The same film also supplies many thrilling moments of solo violin writing whose frenetic textures call to mind Obsession, the Prelude from Ysaÿe's Sonata No. 2 in A minor Op.27.

Choice of instrumental colour is surely informed by the cinema composer's ultimate paradox: to supply music which makes a difference while going unnoticed. This seems to inform Iglesias' choice of percussion which is often restricted to the drier sounds from this section of the orchestra. Motorbike from Fernando Meirilles' 2005 The Constant Gardner is a fine case in point. A rare example of Iglesias using timpani occurs in the title track of Tomas Alfredson's 2011 Tinker, Tailor, Soldier, Spy. The same track also offers another example of mild, sustained dissonance, in an otherwise animated texture, hinting at malaise.

Film scores often divide into the orchestral or the electronic. Without access to the scores one has to trust one's ear, but there appears to be subtle use of sampling and/or electronic manipulation in the otherwise orchestral score to Icíar Bollaín's 2010 También la lluvia (Even the rain). The title alludes to the 2000 Cochabamba Water War in the Bolivian town of the same name. “Esto es arena” (This is sand) features some exotic sounds which, if not electronically sourced or treated are surely examples of orchestral wizardry.

Straightforward manifestations of Iberian music are unexpectedly rare in Iglesias. Perhaps his Basque provenance explains this, or his Parisian studies. One exception to this appears towards the end of Almodóvar's 2006 Volver (Returning) when Penélope Cruz performs a thoroughly convincing lip-sync to Estrella Morente's heartfelt rendition of the title song. The 'live music' and social setting of that moment echo a similarly moving party performance by Caetano Veloso of Cucurrucucú Paloma in Hable con ella.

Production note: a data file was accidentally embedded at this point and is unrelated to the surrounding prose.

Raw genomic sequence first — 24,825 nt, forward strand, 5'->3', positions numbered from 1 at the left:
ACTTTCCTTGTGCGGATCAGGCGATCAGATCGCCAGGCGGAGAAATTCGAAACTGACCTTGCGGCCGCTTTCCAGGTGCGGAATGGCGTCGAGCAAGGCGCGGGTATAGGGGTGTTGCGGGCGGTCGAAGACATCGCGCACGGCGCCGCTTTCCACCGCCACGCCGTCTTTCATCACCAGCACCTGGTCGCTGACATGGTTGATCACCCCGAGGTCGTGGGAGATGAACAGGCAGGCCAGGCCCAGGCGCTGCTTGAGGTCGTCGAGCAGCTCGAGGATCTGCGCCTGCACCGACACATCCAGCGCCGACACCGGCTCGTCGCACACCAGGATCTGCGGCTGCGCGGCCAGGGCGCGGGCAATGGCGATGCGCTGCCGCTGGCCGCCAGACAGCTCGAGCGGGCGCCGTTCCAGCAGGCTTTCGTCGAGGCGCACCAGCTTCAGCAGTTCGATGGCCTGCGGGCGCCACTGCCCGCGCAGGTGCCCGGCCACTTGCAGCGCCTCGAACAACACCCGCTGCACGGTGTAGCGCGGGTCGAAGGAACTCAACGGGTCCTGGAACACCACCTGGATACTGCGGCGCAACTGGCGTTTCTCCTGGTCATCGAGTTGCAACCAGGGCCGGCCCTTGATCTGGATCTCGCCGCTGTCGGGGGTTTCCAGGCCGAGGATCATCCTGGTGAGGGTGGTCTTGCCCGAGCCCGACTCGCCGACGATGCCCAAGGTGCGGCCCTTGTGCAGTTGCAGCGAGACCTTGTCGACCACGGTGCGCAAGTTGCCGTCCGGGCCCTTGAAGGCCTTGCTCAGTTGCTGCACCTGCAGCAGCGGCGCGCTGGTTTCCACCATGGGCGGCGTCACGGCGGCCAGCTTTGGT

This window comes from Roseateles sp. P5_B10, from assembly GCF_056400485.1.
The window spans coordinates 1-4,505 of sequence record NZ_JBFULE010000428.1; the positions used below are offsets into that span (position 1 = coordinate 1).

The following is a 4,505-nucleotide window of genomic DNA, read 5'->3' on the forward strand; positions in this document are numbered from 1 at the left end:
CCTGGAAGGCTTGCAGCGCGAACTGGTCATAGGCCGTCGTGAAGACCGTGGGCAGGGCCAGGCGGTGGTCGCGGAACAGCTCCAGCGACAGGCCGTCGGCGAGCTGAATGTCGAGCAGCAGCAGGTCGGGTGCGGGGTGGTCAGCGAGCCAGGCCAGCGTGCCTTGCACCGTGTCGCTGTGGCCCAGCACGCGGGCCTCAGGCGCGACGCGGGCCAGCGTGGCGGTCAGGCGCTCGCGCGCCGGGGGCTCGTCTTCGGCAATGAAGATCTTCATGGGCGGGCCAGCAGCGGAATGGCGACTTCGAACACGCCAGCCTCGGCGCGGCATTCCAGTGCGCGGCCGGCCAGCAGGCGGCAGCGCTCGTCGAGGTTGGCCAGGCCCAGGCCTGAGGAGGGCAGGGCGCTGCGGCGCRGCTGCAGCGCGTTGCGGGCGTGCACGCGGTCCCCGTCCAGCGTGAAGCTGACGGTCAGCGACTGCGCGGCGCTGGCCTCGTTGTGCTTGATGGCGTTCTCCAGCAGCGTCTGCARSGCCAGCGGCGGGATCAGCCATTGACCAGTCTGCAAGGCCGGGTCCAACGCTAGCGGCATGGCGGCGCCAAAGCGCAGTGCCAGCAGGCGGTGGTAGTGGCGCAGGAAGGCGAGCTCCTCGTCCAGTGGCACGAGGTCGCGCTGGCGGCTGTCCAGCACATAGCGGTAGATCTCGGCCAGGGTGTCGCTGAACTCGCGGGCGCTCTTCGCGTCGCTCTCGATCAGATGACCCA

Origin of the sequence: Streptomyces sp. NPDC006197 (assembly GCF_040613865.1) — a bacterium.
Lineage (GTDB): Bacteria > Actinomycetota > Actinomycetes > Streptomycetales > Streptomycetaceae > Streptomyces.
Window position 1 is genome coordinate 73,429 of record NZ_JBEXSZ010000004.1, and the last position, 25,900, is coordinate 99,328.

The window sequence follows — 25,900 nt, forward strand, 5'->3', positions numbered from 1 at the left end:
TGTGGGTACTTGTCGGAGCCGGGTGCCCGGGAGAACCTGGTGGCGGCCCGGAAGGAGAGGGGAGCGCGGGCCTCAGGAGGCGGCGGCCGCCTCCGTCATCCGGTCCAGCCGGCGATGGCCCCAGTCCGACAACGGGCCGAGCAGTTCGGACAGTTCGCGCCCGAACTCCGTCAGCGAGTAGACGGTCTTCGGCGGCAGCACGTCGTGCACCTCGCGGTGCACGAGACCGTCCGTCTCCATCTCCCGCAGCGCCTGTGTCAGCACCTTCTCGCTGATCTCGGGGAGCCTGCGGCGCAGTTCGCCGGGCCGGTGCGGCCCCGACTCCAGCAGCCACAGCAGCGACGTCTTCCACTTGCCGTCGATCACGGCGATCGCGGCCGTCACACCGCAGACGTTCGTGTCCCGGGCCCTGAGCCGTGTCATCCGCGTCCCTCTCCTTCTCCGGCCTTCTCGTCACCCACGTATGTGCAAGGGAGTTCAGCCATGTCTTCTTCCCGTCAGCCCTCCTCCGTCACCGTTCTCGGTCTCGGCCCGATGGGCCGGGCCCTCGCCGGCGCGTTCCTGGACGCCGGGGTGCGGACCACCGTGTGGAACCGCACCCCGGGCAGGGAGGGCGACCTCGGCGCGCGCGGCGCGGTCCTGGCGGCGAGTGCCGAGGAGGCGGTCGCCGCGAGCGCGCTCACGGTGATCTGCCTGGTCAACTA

An appealing feature is Iglesias' lack of megalomania regarding total control of musical input. There are scores which simply include well known songs such as The Pointer Sisters' I'm So Excited in Almodóvar's 2013 film of the same name. Recruiting Kenyan musician Ayub Ogada assured, quite literally, an authentic voice in The Constant Gardner. Rossini even makes a cameo appearance in Almodóvar's La mala educación (Bad Education) via the Kyrie from his Petite Messe Solennelle which is sung by the male choristers of a boarding school where duty of care is, to say the least, compromised.

Although perhaps not a household name, Iglesias is no stranger to award nominations and triumphs. He received Academy Award and Bafta nominations for The Constant Gardner, The Kite Runner and Tinker, Tailor, Soldier, Spy. He was nominated for the European Film Awards for La mala educación and La piel que hábito and won in 2006 for Volver. Confounding the notion that a prophet is never honoured in his own land, Iglesias has triumphed in ten out of twelve nominations for the Goya Award.

Projects in progress include Ridley Scott's Old Testament epic Exodus: Gods and Kings and Julio Medem's presumably more intimate and personal Ma ma.